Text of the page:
SAN ANTONIO -- A combination of lapatinib, trastuzumab and paclitaxel significantly improved tumor response rates than either agent alone among patients with HER2-positive breast cancers, according to data presented at the 33rd Annual CTRC-AACR San Antonio Breast Cancer Symposium, held Dec. 8-12. Full results were presented at the symposium during a press briefing on Dec. 10, 2010, at 8:00 a.m. CT.
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Lead researcher José Baselga, M.D., Ph.D., chief of the division of hematology and oncology and associate director of the Massachusetts General Hospital Cancer Center, said early data indicate a 50 percent rate of pathological complete remission compared with 20 percent for either agent alone.
"This study suggests that a dual blockade against HER2 is an efficient way to target HER2-positive breast tumors and that lapatinib adds to trastuzumab. While further research is ongoing, our results indicate that we are on the right track to improve the therapy of HER2-positive disease," said Baselga, who is also a founding editor-in-chief of the AACR's newest journal Cancer Discovery, along with Lewis C. Cantley, Ph.D.
These results are from the NeoALTTO Trial, an international, multicenter, randomized study comparing the efficacy of lapatinib plus paclitaxel vs. trastuzumab plus paclitaxel vs. a combination of all three agents as neoadjuvant chemotherapy among 455 patients with HER2-positive breast cancer.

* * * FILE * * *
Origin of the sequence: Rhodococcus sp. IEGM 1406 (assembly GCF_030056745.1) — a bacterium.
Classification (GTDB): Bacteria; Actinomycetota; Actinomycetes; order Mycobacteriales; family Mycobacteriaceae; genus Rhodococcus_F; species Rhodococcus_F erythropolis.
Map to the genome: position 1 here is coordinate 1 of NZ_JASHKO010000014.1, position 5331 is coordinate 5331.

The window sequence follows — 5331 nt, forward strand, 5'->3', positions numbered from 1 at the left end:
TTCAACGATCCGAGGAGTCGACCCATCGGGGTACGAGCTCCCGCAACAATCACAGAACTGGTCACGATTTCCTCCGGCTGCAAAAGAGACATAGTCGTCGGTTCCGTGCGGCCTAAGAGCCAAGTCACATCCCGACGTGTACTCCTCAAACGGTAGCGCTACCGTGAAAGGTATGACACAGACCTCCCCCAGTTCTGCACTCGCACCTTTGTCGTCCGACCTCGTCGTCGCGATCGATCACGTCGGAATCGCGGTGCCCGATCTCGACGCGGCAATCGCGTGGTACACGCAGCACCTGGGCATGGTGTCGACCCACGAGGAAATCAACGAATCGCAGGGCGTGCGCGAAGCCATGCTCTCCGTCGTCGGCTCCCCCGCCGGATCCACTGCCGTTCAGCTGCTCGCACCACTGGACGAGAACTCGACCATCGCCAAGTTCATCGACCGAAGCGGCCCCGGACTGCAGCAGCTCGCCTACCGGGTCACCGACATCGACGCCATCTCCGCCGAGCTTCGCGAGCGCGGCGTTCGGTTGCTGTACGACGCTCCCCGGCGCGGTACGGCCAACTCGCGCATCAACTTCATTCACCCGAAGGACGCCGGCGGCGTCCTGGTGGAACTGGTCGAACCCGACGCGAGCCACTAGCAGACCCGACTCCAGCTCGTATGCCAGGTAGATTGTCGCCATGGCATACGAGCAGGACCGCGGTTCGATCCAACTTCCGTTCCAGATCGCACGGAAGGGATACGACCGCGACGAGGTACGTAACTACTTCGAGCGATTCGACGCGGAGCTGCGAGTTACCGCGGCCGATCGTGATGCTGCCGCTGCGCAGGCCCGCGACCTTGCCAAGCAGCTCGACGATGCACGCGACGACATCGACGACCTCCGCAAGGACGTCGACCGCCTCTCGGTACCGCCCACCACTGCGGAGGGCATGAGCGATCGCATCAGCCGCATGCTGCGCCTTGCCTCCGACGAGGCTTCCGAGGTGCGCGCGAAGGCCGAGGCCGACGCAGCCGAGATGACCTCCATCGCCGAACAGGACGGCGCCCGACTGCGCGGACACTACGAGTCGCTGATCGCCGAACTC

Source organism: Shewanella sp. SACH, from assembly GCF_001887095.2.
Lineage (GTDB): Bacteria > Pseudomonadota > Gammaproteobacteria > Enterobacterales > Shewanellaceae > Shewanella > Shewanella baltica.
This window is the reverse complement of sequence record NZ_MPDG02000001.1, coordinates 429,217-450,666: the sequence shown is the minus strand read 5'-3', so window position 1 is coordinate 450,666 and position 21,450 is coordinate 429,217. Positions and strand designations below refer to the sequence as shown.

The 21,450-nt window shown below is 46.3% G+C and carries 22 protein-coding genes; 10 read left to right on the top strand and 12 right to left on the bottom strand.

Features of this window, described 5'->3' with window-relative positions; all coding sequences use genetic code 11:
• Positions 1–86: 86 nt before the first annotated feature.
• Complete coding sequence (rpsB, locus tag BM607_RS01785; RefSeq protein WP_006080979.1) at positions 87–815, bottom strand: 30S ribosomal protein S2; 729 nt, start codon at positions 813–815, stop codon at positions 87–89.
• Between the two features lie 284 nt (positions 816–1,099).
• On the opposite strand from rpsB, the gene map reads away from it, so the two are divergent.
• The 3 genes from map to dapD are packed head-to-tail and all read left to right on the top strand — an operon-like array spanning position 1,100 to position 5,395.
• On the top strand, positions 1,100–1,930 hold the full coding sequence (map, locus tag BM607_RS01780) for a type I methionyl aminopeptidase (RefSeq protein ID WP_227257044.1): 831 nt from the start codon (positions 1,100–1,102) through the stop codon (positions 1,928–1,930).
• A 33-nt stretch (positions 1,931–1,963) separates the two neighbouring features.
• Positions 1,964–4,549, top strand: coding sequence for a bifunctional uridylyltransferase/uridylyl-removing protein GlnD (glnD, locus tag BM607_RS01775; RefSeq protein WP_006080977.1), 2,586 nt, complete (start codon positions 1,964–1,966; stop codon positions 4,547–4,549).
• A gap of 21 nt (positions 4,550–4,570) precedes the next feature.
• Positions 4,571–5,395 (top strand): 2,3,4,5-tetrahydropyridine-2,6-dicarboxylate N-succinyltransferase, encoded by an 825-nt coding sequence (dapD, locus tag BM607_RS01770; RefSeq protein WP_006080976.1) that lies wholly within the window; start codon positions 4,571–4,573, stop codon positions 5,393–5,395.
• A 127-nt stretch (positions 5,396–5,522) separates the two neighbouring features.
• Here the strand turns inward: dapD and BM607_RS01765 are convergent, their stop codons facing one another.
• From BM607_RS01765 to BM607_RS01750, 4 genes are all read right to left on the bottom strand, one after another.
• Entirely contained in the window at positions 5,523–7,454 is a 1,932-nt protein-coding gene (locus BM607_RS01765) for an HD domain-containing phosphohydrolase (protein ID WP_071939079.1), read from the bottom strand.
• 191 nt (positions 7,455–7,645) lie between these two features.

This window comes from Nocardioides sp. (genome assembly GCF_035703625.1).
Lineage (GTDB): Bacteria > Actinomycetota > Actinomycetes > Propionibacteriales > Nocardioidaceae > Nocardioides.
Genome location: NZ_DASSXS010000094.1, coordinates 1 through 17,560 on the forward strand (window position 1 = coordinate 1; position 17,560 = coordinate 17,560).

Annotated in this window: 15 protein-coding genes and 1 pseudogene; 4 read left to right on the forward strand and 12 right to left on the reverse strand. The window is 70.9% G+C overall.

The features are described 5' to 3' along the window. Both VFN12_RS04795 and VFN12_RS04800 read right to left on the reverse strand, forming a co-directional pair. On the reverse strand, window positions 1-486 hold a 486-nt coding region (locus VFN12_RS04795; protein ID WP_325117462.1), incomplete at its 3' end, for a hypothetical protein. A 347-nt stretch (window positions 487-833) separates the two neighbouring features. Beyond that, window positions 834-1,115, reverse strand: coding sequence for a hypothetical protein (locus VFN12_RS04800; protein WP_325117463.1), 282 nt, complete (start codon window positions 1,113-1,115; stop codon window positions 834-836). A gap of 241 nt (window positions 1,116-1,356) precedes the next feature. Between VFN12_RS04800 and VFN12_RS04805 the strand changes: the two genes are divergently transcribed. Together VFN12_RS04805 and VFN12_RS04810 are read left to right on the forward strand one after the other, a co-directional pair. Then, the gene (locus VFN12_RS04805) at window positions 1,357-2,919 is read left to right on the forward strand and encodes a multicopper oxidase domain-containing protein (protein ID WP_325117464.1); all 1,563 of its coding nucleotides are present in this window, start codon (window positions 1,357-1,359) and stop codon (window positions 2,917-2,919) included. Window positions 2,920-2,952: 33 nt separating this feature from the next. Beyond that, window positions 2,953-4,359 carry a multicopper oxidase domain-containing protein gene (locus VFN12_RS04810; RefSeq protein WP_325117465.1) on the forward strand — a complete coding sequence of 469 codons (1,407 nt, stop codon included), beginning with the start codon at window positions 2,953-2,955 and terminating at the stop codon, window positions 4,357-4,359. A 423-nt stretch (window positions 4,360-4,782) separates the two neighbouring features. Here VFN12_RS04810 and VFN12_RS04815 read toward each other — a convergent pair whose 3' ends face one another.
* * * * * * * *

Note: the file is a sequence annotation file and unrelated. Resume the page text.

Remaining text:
"It has been suggested in basic science research and smaller clinical trials that the combination of these therapies would be more effective than either alone, but this is the first time it has been shown in a large clinical trial setting," said Baselga.
At the symposium, Baselga presented the primary outcome of tumor rate after surgery, as well as the secondary outcomes of objective response rate, safety, pathologic node-negative status, rate of conversion to breast conservation, disease free survival and overall survival.
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The mission of the CTRC-AACR San Antonio Breast Cancer Symposium is to produce a unique and comprehensive scientific meeting that encompasses the full spectrum of breast cancer research, facilitating the rapid translation of new knowledge into better care for breast cancer patients. The Cancer Therapy & Research Center (CTRC) at The University of Texas Health Science Center at San Antonio, the American Association for Cancer Research (AACR) and Baylor College of Medicine are joint sponsors of the San Antonio Breast Cancer Symposium. This collaboration utilizes the clinical strengths of the CTRC and Baylor, and the AACR's scientific prestige in basic, translational and clinical cancer research to expedite the delivery of the latest scientific advances to the clinic. The 33rd annual symposium is expected to draw nearly 9,000 participants from more than 90 countries.